Tuesday, March 20, 2012

Vodafone Tax Case: Supreme Court dismisses govt's review plea

The Supreme Court on Tuesday dismissed government's review plea in the Vodafone-Hutch tax case. The apex court had ruled in favour of Vodafone in Rs 11,000 crore tax case in January.

A bench of Chief Justice S.H. Kapadia, Justice K.S. Radhakrishnan and Justice Swatanter Kumar dismissed the government's plea after considering it in their chamber.

Vodafone won a five-year legal battle against the Indian tax authorities in January as the apex court dismissed a $2.2 billion tax demand raised over the British mobile phone giant's acquisition of Indian mobile assets in 2007.

The tax office last month filed a petition seeking a review of that judgment.

The tax demand was over Vodafone's $11 billion deal to buy Hutchison Whampoa Ltd's Indian mobile business.

Vodafone, the world's largest mobile operator by revenue and the biggest overseas corporate investor in India, had argued that the Indian authorities had no right to tax the transaction between two foreign entities.

Even if tax was due, the company had argued, it should be paid by the seller and not the buyer.

Speaking to ET Now, renowned lawyer Harish Salve expressed happiness over the Supreme Court's decision but added that he wasn't surprised by the dismissal of review petition.

Commenting on the Supreme Court's decision, Dinesh Kanabar, CEO (tax), KPMG told ET Now, "Government will have to take a hard look at the provisions of the Finance Bill. It is very rare for SC to reverse its judgement on a review petition."

The union budget presented last week amended the income tax act retrospectively from 1962, giving the taxman powers to scrutinise offshore merger and acquisition deals. Finance Minister Pranab Mukherjee later assured investors that deals more than six years old will not be reopoened. This still leaves the sword hanging over the Vodafone case.

The government in its review petition had said that the apex court ruling had error in its findings that the offshore transaction which gave Vodafone holding company a 67% stake in Hutch-Essar was bona fide structured FDI in India.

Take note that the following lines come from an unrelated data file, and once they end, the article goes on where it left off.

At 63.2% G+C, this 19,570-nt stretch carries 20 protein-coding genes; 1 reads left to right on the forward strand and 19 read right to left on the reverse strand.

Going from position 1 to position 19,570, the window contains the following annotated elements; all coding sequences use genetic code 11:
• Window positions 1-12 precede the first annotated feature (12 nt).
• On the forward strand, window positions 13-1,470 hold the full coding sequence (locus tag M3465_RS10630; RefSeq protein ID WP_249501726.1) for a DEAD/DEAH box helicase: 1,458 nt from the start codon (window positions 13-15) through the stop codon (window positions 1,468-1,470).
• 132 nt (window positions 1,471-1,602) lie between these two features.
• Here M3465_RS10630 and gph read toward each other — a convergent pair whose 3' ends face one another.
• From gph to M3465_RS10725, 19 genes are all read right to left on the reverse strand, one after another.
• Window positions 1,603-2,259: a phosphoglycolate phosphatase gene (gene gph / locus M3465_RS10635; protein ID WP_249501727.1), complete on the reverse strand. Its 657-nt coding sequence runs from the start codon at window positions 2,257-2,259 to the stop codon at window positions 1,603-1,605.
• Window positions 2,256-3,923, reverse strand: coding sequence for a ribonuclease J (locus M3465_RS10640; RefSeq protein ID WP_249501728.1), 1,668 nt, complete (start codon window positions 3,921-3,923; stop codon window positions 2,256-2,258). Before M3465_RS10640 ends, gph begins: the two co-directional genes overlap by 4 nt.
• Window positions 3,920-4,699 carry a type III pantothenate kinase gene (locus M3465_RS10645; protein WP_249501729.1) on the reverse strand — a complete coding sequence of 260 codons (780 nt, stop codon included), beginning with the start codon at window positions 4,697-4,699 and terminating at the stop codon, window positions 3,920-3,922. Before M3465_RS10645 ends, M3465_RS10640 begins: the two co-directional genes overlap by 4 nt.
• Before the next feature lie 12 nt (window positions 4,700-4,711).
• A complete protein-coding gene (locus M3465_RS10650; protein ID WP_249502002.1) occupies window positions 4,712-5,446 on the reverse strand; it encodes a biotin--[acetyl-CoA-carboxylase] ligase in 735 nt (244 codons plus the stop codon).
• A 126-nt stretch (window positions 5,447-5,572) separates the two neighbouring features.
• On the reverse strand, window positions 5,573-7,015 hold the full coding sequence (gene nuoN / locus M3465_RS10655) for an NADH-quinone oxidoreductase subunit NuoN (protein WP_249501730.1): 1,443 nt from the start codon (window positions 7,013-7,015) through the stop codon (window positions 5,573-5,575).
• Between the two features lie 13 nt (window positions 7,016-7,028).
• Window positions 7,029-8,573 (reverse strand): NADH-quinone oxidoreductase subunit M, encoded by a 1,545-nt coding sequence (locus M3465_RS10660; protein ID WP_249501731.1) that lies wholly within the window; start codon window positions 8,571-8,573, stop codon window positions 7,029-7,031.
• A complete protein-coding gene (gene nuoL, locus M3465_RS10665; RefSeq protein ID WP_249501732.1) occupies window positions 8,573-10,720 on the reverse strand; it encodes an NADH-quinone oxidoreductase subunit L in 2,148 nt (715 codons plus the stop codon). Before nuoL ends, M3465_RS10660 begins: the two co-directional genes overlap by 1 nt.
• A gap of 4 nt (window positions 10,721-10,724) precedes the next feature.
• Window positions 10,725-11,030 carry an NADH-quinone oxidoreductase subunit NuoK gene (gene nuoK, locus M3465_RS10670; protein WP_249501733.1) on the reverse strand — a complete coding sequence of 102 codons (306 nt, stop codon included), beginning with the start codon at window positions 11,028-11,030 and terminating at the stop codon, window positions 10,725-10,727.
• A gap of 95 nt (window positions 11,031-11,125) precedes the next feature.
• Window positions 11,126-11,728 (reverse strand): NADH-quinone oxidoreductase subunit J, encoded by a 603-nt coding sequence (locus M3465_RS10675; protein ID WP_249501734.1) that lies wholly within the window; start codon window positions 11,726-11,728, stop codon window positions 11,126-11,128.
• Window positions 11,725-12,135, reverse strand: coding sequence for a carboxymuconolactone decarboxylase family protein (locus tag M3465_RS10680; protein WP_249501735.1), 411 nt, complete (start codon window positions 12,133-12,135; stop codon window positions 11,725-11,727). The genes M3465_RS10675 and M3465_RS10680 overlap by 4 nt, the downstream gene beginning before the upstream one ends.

The Centre said there was no investment or inflow of the funds into the country through such transactions. It said that the amount was admittedly paid outside India by VIH, a British Virgin Island company, to Hutchison Telecommunications International (Cayman) Holdings Ltd, a Cayman Island company, and was, therefore, not a case of FDI into India at all.

"We hold, that the Offshore Transaction herein is a bona fide structured FDI investment into India which fell outside India's territorial tax jurisdiction, hence not taxable. The said Offshore Transaction evidences participative investment and not a sham or tax avoidant preordained transaction," Chief Justice SH Kapadia had said writing the lead judgement in the case.

The government further said that the SC ruling has the effect of legitimising transactions through the tax havens and preventing the income-tax department from looking at the substance of such transactions.

By creating an interposed holding or operating company, the foreign investors would be able to avoid lengthy approval or registration process which would have far reaching consequences, the Centre said seeking recall of the order.

The apex court had on January 20 ruled that the income-tax authorities have no jurisdiction to tax Vodafone's $2.2-billion purchase of a majority stake in the Indian mobile unit of Hong Kong-based Hutchison Whampoa.

No comments:

Post a Comment